Net Neutrality and technological neutrality - some further elements - by yaofenji

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									      Net Neutrality
    and technological
        neutrality
- some further elements -
   Prof. Eugenio Prosperetti
    Business Models for IT
       5 novembre 2009
Tech neutrality and regulation
• 1997 (U.S.) Framework for global electronic
  commerce        states    “rules    should     be
  technologically neutral”
• 2002 (E.U.) New Regulatory Framework for
  telecommunications contains reference to
  technology neutrality principle
• Since 1997 and the Internet revolution the
  principle of tech neutrality enters regulation,
  but…
                                                      2
 Understanding tech neutrality
• Apparently, there is no clear understanding of
  the principle by regulators (Reed, 2007)
• Often, the principle is stated as a core
  principle      but       there       are      no
  remedies/procedures for its enforcement
• Tech neutrality is often invoked to support
  antitrust remedies against conditional access
  services, we will see this is not always correct
• Tech neutrality is about “access” to networks
  and services
                                                     3
     Tech neutrality principle,
          regulated - 1
• Framework Directive (2002/21/EC), Art.
  8(2):
  – Member States shall ensure that in
    carrying out the regulatory tasks specified
    in this Directive and the Specific Directives,
    in particular those designed to ensure
    effective competition, national regulatory
    authorities take the utmost account of the
    desirability     of    making     regulations
    technologically neutral.
                                                     4
 Tech neutrality, regulated - 2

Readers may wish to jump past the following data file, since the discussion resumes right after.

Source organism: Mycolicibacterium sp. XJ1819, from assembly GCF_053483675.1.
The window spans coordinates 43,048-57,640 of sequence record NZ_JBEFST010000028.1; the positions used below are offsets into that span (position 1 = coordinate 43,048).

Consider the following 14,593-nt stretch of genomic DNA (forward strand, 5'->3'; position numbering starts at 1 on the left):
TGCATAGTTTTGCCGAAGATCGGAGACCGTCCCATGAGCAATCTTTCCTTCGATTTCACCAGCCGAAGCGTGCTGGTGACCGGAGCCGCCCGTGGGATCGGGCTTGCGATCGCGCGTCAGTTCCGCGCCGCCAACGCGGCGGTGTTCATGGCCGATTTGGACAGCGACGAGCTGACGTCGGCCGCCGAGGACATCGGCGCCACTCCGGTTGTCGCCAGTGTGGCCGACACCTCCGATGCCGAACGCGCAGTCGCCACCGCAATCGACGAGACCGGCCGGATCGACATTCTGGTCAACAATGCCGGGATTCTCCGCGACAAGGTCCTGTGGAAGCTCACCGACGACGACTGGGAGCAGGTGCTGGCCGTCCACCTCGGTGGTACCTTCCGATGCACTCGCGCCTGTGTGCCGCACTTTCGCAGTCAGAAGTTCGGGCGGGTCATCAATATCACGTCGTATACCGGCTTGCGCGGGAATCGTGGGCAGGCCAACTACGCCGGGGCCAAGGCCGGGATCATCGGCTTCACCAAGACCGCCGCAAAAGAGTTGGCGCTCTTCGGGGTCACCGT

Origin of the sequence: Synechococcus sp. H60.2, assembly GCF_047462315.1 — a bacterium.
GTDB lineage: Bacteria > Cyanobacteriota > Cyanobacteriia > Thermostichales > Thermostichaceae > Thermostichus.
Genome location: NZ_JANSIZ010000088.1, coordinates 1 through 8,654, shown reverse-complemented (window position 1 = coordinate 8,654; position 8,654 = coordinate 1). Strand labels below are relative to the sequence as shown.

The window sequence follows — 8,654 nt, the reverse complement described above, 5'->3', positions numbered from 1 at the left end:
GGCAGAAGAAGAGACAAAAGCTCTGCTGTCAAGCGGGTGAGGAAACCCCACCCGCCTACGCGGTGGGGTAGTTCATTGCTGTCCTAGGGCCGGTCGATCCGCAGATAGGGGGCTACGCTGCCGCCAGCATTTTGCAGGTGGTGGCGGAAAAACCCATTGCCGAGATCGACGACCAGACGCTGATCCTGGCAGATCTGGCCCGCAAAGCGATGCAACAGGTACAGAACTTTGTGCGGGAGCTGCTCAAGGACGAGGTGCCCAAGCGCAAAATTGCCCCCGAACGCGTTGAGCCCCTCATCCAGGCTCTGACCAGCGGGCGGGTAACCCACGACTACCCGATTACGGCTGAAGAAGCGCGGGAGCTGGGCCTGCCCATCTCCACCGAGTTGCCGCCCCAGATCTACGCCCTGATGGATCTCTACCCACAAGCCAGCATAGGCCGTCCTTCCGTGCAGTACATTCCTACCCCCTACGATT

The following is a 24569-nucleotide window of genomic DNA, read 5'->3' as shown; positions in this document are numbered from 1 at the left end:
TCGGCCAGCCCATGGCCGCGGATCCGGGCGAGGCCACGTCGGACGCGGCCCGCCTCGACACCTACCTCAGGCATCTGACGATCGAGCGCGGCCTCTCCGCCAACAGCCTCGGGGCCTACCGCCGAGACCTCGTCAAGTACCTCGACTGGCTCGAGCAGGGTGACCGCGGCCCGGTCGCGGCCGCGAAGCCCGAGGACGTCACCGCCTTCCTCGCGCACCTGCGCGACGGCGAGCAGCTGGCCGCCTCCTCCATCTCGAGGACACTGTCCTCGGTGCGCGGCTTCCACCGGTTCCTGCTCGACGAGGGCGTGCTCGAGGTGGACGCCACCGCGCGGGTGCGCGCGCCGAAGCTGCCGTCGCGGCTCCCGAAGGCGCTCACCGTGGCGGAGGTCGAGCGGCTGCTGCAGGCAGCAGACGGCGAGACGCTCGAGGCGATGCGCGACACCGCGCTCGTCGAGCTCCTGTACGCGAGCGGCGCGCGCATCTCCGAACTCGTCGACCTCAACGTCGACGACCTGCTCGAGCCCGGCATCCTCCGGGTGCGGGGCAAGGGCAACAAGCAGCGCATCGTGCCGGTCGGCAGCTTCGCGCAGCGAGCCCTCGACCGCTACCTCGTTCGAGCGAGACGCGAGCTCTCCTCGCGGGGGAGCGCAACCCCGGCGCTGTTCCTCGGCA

• Italian    Communications        Code      (D.lgs.
  259/2003, Art. 4 (g): “La disciplina delle reti e
  servizi di comunicazione elettronica e' volta
  altresì a: (…) garantire il rispetto del principio
  di neutralità tecnologica, inteso come non
  discriminazione tra particolari tecnologie, non
  imposizione dell'uso di una particolare
  tecnologia rispetto alle altre e possibilità di
  adottare provvedimenti ragionevoli al fine di
  promuovere taluni servizi indipendentemente
  dalla tecnologia utilizzata.”
                                                       5
     Tech neutrality, defined
• So, what is tech neutrality?
• Non discrimination (by law) between specific
  technologies
• Non imposing (by law) the use a technology
  over another
• Ensuring the possibility of adopting
  reasonable regulation to promote certain
  services, regardless of technology issues
• Rules should neither require nor assume a
  particular technology
                                                 6
    Tech neutrality, two kinds
• There are two kinds of tech neutrality:
  – Network technology neutrality (different from net
    neutrality)
     • Not imposing any specific requirement on networks
       which forces a certain network to serve only a certain
       technology
  – Service technology neutrality (service neutrality)
     • Ensuring that services on networks remain open to any
       reasonable technology which may be used on that
       network by consumers


                                                                7
                Examples
• If operators possessing rights to use sat
  frequencies are required to configure them in
  such a way that broadband is not possible…
• If terminals operating on a network do not
  allow certain services which are technically
  possible (e.g. VoIP on mobile networks)
Specific tv neutrality regulation
• Art. 31 Universal Service Directive
  (2002/22/EC)